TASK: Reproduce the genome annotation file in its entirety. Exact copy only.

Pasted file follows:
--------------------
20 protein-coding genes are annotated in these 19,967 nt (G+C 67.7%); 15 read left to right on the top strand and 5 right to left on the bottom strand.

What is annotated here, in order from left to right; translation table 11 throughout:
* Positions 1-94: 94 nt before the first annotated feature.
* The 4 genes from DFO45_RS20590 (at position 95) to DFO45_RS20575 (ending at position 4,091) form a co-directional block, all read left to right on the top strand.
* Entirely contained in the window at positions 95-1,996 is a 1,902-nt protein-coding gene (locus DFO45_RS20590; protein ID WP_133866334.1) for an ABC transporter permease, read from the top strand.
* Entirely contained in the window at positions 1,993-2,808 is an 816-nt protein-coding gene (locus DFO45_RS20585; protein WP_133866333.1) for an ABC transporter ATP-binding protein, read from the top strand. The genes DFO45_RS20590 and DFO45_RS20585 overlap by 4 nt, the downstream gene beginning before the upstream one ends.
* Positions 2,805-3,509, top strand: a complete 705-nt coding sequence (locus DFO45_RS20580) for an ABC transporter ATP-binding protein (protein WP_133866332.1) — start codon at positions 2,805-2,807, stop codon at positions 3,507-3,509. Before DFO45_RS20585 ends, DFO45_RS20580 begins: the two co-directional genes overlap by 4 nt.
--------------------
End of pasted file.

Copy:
20 protein-coding genes are annotated in these 19,967 nt (G+C 67.7%); 15 read left to right on the top strand and 5 right to left on the bottom strand.

What is annotated here, in order from left to right; translation table 11 throughout:
* Positions 1-94: 94 nt before the first annotated feature.
* The 4 genes from DFO45_RS20590 (at position 95) to DFO45_RS20575 (ending at position 4,091) form a co-directional block, all read left to right on the top strand.
* Entirely contained in the window at positions 95-1,996 is a 1,902-nt protein-coding gene (locus DFO45_RS20590; protein ID WP_133866334.1) for an ABC transporter permease, read from the top strand.
* Entirely contained in the window at positions 1,993-2,808 is an 816-nt protein-coding gene (locus DFO45_RS20585; protein WP_133866333.1) for an ABC transporter ATP-binding protein, read from the top strand. The genes DFO45_RS20590 and DFO45_RS20585 overlap by 4 nt, the downstream gene beginning before the upstream one ends.
* Positions 2,805-3,509, top strand: a complete 705-nt coding sequence (locus DFO45_RS20580) for an ABC transporter ATP-binding protein (protein WP_133866332.1) — start codon at positions 2,805-2,807, stop codon at positions 3,507-3,509. Before DFO45_RS20585 ends, DFO45_RS20580 begins: the two co-directional genes overlap by 4 nt.